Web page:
The Wrapped Vespa Enigma
Pundits spar over whether the FRB ends quarterly bumps at 4%, maybe 4.5%. Financial history suggests this is foolish quibbling. I see 6% coming, comparable with an embedded inflation rate of 6% or better. My charts, dating back to early postwar years, suggest I, too, may need more residual bullishness beaten out of my hide.
But, don’t cry for me, Argentina. We ain’t going back to demoralized late forties. The chart above makes a good case that we ain’t seen anything so dire, as yet. My trusty graphs, dating back over 50 years, adumbrate scary trajectories are repeatable. When the FRB fought rampant inflation, early eighties, the S&P 500 sold down under 10 times earnings.
Actually, it took out lows set in the country’s early postwar years. This was even before my time on the Street. You didn’t want to own a copper mine if it cost you 85 cents to produce a pound, but world copper quotes ticked at 65 cents.
Budget imbalances took years to correct and pushed the western world into deep recession. High cost of carrying debt, spring of 1974, saw owners walking away from co-ops in New York.
Meanwhile, art at auction bubbled out of control at Sotheby’s, May ‘74 sale. The press of dealers and serious collectors spilled over to several adjoining salesrooms. I was outbid on all the pieces I coveted. When I chatted with dealers – they told me syndicates of European dealers stood flush with Other People’s Money (OPM). I had coveted Christo’s Wrapped Vespa done in 1963. It sold here for $50,000, drawing a round of applause when knocked down to the successful bidder.
Christo’s Wrapped Vespa, 1963
Now, there’s nothing wrong paying $50,000 for a wrapped Vespa. After all, you are rewarding the daring conception of the artist to be provocative, challenging your ideas on what’s art and possibly even puncturing your bourgeois sensibilities. Later, the problem may arise if your wrapped Vespa becomes old hat. You run the risk of looking a bit foolish.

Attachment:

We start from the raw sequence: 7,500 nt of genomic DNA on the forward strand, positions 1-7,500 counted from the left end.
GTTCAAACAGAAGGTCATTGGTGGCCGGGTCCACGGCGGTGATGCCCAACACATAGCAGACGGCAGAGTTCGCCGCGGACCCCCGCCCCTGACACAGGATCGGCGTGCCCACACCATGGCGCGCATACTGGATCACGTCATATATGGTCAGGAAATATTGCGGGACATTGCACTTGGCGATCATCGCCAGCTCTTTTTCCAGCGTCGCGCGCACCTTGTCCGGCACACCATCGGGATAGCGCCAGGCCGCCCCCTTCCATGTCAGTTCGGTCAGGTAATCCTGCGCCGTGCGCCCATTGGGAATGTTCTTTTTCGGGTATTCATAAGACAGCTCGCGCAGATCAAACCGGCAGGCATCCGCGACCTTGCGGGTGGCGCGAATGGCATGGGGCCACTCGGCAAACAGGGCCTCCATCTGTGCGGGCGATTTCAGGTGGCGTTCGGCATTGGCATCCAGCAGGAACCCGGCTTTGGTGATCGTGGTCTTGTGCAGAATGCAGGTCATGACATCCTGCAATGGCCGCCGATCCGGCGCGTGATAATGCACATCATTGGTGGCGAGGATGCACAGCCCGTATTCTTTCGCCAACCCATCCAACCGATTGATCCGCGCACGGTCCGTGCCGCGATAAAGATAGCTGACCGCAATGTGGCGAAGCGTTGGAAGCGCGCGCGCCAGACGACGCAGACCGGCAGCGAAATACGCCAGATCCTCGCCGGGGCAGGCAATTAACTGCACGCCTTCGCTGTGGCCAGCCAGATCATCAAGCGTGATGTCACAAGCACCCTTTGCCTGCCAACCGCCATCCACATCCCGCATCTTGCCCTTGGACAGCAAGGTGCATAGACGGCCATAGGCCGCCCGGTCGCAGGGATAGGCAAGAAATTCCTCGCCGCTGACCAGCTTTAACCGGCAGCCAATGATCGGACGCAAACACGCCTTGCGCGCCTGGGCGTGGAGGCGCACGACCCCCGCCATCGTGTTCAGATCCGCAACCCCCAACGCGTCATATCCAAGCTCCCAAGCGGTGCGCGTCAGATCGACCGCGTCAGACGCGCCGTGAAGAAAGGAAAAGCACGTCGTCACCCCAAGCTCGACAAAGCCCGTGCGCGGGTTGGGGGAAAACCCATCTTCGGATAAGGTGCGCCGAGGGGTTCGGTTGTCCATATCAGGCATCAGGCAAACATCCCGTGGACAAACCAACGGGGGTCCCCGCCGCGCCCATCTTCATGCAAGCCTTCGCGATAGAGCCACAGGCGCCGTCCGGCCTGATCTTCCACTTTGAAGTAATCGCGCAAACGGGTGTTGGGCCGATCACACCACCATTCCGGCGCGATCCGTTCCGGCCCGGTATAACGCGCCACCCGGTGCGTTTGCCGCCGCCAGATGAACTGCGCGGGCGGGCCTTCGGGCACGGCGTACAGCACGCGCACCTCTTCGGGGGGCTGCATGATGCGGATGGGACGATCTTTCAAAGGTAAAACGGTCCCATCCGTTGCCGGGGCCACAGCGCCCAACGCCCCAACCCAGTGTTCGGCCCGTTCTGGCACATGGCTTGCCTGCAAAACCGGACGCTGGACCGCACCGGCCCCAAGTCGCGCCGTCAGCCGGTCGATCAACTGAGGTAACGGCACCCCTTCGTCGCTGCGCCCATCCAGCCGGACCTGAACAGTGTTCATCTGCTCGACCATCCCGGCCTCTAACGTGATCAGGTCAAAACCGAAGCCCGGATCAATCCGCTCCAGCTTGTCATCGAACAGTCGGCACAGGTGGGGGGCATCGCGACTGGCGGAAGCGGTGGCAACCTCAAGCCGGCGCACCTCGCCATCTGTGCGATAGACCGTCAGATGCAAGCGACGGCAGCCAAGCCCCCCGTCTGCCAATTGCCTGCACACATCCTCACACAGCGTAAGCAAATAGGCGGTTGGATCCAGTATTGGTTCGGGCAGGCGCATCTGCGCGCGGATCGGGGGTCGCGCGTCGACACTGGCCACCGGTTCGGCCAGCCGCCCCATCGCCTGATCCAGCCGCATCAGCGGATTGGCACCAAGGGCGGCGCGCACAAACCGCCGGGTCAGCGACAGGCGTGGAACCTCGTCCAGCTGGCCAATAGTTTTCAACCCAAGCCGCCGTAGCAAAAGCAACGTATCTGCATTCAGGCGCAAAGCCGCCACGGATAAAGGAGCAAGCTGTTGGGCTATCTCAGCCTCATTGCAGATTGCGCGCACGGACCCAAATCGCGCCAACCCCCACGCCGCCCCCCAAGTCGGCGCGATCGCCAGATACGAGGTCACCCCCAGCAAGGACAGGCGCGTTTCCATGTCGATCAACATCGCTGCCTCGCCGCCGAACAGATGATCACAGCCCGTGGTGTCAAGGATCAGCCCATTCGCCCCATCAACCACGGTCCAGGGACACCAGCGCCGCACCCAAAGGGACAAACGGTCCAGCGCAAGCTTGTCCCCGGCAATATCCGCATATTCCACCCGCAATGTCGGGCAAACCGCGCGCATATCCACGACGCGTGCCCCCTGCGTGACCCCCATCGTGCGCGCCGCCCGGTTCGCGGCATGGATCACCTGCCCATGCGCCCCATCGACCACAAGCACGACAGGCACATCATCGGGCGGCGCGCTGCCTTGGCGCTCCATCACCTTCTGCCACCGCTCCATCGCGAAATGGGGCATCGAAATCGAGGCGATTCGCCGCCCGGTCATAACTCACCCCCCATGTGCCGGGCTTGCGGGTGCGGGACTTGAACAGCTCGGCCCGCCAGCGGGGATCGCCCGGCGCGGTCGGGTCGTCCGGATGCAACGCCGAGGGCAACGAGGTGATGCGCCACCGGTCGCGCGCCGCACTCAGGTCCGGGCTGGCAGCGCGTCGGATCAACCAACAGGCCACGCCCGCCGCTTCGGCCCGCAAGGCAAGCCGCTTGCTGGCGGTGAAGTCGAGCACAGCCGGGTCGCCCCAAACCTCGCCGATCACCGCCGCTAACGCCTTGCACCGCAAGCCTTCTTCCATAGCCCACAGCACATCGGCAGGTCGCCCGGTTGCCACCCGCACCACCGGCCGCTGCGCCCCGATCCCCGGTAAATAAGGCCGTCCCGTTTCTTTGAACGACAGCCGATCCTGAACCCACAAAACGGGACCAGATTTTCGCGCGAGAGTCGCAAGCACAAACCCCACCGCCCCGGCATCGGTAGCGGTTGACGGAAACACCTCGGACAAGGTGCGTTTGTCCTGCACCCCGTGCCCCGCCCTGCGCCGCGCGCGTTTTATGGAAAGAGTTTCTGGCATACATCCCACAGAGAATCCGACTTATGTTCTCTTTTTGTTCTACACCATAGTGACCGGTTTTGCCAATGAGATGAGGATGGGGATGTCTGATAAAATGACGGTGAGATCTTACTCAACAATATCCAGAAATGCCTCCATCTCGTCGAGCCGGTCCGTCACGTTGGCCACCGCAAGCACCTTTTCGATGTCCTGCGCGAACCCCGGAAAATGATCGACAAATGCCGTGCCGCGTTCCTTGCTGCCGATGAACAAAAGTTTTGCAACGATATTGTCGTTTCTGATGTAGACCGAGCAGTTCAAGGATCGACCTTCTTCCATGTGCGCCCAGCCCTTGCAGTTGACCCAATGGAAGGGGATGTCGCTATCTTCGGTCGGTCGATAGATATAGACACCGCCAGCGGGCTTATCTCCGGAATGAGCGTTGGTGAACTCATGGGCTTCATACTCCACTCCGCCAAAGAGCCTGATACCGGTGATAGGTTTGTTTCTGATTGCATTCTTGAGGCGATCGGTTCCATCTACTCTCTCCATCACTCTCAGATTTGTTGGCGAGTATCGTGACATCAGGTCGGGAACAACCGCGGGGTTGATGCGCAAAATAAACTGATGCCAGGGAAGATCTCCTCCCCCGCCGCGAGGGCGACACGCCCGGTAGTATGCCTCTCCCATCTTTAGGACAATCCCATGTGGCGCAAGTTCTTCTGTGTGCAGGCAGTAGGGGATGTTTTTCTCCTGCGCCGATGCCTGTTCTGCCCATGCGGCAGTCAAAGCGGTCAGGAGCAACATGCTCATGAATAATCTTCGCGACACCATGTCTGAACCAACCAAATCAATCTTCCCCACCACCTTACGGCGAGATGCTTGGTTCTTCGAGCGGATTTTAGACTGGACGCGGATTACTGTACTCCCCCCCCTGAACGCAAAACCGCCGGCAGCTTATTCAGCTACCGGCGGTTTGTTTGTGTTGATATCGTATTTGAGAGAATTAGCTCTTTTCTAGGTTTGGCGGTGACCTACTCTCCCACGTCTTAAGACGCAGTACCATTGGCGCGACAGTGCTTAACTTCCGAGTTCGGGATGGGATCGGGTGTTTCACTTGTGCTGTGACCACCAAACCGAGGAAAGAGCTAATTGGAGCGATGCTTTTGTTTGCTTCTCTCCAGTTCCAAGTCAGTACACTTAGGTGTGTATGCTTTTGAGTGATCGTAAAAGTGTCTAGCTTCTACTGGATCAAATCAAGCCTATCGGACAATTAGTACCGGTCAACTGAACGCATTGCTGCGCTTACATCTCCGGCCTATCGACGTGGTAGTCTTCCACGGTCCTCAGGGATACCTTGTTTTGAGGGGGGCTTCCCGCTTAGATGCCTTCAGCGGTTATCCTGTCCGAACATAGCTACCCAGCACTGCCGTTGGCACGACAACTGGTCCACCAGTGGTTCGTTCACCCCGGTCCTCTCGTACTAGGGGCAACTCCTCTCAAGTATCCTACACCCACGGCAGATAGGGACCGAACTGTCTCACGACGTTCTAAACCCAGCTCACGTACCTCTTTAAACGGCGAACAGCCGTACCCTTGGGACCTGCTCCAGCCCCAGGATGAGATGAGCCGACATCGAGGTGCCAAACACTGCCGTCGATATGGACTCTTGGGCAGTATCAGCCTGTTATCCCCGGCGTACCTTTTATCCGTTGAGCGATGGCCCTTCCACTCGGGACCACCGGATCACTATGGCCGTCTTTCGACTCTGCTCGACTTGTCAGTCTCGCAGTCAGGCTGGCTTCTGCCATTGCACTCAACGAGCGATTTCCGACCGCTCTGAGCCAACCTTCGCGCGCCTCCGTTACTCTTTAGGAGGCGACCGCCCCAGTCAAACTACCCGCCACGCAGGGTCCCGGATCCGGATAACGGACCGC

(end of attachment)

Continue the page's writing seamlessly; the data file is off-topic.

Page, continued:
Currently, I view most internet and cloud computer service operators as creators of wrapped Vespas bought with other people’s money. Forces me outside for a breath of fresh air where I can buy stocks at 10 times earnings. Consider: Exxon Mobil, Occidental Petroleum and Hess, great stocks, but ignored by almost all high metabolic players excepting Warren Buffett.
I’ve bought back into Boeing which I owned at the onset of the jet age, early sixties, but sold at the onset of their 737 problems. The average multiplier on banks has wilted to 12 times earnings, but the onset of recession restrains me from more than probes in Citigroup. It trades like cyclicals - Alcoa, Freeport-McMoRan, U.S Steel and Halliburton. The market looks ready to give up on deep cyclicals.
In today’s art world, to gain critical and buyer acceptance, artists have turned revolutionary in subject matter, technique and materials. Think of Andy Warhol’s Marilyn series and Basquiat’s fanciful graffiti-like works. I’ve owned Warhols and Basquiats early on, but turned down their canvases priced under $10,000 decades ago. Now, they change hands at over $100 million.
The art market is easily as capricious and volatile as the Big Board. If you make your picks early on, return can better any successful venture capital play. I never bought a controversial work of art where I didn’t think I’d have to write it off as worthless, that nobody would be so stupid as me to have thrown out serious money for such crapola.
As yet, America isn’t even close to selling at a discount. The market, late in 1974, based out at 570, selling at 6 times earnings. We had reverted to the days of 1949, still fighting for a postwar recovery. Who can know how low bear market territory may beset us today? How absurd it was for professional investors in 1965 to conceive of the Dow Jones Industrial Average heading towards 7 times earnings in 1975!
Tremendous swings in confidence relate to changes in the relationship between the Federal government and the business world. I sense, now, that the Congress and Federal Reserve Board are not in an especially vindictive posture to stamping out inflation and radically changing the tax structure for even super-wealthy individuals and major corporations. If my call is on the money, it means the price-earnings ratio for the market won’t drop much below mid-teens.
To experience the next bull market, you need a broad base of rising earnings, not just technology, now somewhat suspect. Everyone has to believe interest rates do peak soon, that the Fed Funds rate isn’t going much above 4.5%.
Wall Street finally has begun to deal with the high probability that onset of recession is at hand. Cyclical paper like copper, aluminum, oil service and steel can slough off between 5% and 7% daily, while Wrapped Vespa stocks like Tesla, Meta Platforms, Alphabet and Amazon jitterbug lower, too.
The sun won’t come up like a red rubber ball anytime soon.